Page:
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Generating measurable sustainability results locally, globally

Progressive Dairy Editor Dave Natzke Published on 17 June 2021
Covered lagoon digester

In their 10th year, the Innovation Center for U.S. Dairy’s 2021 Sustainability Awards recognize the work of the dairy community in providing environmental, social and economic benefits. This year’s award recipients in the Outstanding Dairy Farm Sustainability category are Red Sunset Farm, Mifflintown, Pennsylvania; Goodrich Farm, Salisbury, Vermont; and MVP Dairy LLC, Celina, Ohio.

Other honorees include: A pilot project in Wisconsin involving Grande Cheese, Lafayette Ag Stewardship Alliance and Farmers for Sustainable Food was recognized for Outstanding Supply Chain Collaboration; Calgren Dairy Fuels, Central Valley, California received the Outstanding Community Impact award; DairyWest, Idaho and Utah, was honored for Outstanding Community Impact - Pandemic Response; and Outstanding Dairy Processing and Manufacturing Sustainability recognition went to Rogue Creamery, Central Point, Oregon.



Outstanding Community Impact

Calgren Dairy Fuels
Pixley, California

Early last decade, California dairy farmers and their milk handlers began discussions with their customers about the need to reduce greenhouse gas (GHG) emissions. That conversation gained volume and urgency in 2016, when a state law mandated a reduction in dairy manure-based methane emissions by 40% below 2013 levels by 2030.

That was followed in 2017, when the California Department of Food and Agriculture allocated funds in its annual budget for the Dairy Digester Research and Development Program (DDRDP), providing competitive grants to awardees who could demonstrate long-term methane emission reductions. The funding opened the door for dairy farmers to be meaningful partners in meeting the state’s ambitious climate goals.

The California Air Resources Board’s (CARB) then approved amendments to its Low Carbon Fuel Standard (LCFS), creating the potential for carbon credit payments for fuels with low carbon intensity scores, adding financial incentives.

The convergence of interests across regulatory, dairy customer and renewable fuel market landscapes provided the catalyst for the nation’s largest dairy state to address environmental, economic and social goals.


"In part, California's strict regulatory rules are aimed at avoiding excess air emissions. No state is more committed to vehicle fuel decarbonization and to reducing short-lived climate pollutants such as methane from cow manure than is California. Our dairy digester project helps with both decarbonization and short-lived air pollutants, so our goals and those of the regulators overlap," said Calgren's Lyle Schlyer.

Overcoming skepticism to deliver on goals

This year’s recipient of the 2021 Dairy Sustainability Award for Outstanding Community Impact involves a partnership of 16 family dairy farms and two forward-thinking companies (see Sidebar below) delivering on those goals.

Initially, Calgren, Maas Energy and dairy organizations worked together to successfully secure nearly $28.3 million in matching funds from the DDRDP, representing about 50% of the total cost to build Phase I digesters. A $5 million grant from the California Public Utilities Commission to support the development of dairy biomethane cleaning, conditioning and pipeline infrastructure was also secured.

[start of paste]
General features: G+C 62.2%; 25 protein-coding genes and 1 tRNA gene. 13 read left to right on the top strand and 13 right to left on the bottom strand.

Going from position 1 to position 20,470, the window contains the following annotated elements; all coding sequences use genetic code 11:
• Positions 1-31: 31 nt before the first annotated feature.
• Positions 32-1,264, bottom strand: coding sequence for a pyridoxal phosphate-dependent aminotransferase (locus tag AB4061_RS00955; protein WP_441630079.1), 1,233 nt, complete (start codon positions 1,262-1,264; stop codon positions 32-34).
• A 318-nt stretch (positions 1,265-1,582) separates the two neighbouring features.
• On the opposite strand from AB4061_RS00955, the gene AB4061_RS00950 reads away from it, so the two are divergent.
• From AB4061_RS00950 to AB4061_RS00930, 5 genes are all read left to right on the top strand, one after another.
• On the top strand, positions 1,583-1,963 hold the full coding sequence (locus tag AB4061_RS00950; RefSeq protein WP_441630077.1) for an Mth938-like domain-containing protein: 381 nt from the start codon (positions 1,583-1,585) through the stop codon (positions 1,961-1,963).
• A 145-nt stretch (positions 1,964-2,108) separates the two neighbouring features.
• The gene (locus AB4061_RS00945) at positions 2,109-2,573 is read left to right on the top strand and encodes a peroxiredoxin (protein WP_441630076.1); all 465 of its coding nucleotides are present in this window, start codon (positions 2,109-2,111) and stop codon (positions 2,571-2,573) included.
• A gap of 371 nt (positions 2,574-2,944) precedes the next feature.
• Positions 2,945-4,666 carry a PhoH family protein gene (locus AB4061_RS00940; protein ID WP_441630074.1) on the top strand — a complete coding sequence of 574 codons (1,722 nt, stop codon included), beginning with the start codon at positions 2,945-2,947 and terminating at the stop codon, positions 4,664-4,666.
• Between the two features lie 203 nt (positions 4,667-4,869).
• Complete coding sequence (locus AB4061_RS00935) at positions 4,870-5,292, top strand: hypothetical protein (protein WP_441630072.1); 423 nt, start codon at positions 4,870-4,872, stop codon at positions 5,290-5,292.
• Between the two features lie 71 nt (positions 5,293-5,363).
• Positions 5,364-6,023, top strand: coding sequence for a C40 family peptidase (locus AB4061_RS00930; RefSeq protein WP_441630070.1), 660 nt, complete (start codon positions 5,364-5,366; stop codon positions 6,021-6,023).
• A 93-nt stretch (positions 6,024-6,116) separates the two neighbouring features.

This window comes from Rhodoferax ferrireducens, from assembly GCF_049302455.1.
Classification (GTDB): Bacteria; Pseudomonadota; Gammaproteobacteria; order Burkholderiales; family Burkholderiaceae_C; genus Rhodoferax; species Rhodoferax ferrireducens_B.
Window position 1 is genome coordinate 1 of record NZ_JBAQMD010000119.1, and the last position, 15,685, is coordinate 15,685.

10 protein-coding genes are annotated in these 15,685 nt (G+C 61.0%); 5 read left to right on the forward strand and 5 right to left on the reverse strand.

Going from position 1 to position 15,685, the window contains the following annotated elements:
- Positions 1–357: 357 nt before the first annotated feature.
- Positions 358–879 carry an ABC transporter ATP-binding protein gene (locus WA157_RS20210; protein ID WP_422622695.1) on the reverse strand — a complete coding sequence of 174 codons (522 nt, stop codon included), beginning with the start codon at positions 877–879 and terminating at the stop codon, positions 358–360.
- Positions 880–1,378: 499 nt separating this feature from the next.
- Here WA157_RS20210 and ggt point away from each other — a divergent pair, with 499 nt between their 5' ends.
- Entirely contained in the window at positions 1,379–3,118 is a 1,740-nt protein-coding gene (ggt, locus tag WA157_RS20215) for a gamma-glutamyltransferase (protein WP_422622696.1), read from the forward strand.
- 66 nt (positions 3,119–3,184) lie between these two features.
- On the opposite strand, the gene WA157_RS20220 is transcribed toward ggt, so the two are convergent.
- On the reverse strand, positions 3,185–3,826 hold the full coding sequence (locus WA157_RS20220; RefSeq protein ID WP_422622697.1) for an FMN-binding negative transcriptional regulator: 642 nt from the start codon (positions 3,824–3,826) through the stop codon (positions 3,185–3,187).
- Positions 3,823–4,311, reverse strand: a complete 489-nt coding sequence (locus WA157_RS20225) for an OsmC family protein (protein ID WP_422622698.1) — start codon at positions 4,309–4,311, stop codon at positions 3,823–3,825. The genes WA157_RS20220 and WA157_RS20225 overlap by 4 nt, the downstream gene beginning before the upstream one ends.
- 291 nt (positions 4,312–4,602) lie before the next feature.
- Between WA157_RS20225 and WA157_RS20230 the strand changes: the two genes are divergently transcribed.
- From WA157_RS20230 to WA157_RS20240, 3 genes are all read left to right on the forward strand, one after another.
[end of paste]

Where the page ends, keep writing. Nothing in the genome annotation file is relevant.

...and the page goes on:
Calgren's facility

The history surrounding on-farm digesters has not always been smooth, leaving many dairy farmers skeptical about the technological and economic feasibility. Calgren and Maas Energy’s approach was to remove much of the farmers’ financial and management risks. Rather than dairy farmers having to become experts at running small on-farm energy plants, dealing with complicated regulations and negotiating offtake agreements with utilities and fuel providers, they offered a simple deal designed to complement each dairy’s needs.

Maas Energy would construct and manage the digester, which would be owned by Calgren, alleviating the dairy farmer from capital expenditures and technical day-to-day maintenance. Calgren cleaned the biogas and injected the product gas into the local utility pipeline. In return, the dairy farmer would be paid for the manure they delivered into the digester to produce renewable natural biogas as well as receive any necessary on-farm improvements to their manure handling systems.


"When Calgren launched its ethanol operation in 2008, our dairy neighbors were skeptical," said Schlyer. "They were worried we would drive up their feed prices. It took us a while to dispel that impression, just as it took us a while to demonstrate the value of our wet distillers grain product. Those previous efforts actually helped somewhat when we first pitched the dairy manure digester project. Local dairies had previously been wooed by numerous dairy digester developers who couldn't perform, so some hesitancy was reasonable. Now that the dairy fuel project is well under way, I sense we may have finally turned the corner with the majority of dairies owners. Our strategy all along has been to team with local producers in mutually advantageous ways."

Adapting to the system wasn’t difficult for Circle A/Airoso Dairy, a 2,800-cow dairy owned by Joseph and Laurie Airoso, near Pixley.

“Our facility was one of the last dairy facilities built in California,” Joseph says. “We had built it with the intention of someday in the future capturing all the roof water, so we had a pond almost ready and a spot set aside so the digester literally almost plugged in to our existing system just behind the separation system.”

Measuring success

As of early 2021, more than 22 miles of underground low-pressure pipeline link 13 dairies with Calgren’s centralized biogas conditioning facility in Pixley, California. Three additional dairies haul biomethane via tube trailers, and another dairy supplies manure to a digester at the conditioning facility for biogas production.

The DDRDP funding process required scientific quantification of GHG emission reductions over a 10-year period for each digester. This methodology uses factors such as the number and type of dairy animals, animal housing, manure management, percentage of time manure effluent is stored in anaerobic conditions and energy-corrected milk production.

With Phase I complete, more than 150,000 tons of carbon dioxide equivalent (CO2e) greenhouse gases – mostly methane – are now captured from more than 70,000 cows and heifers annually. All totaled, the Phase I digesters will remove more than two million tons of CO2e from the atmosphere over a 10-year period.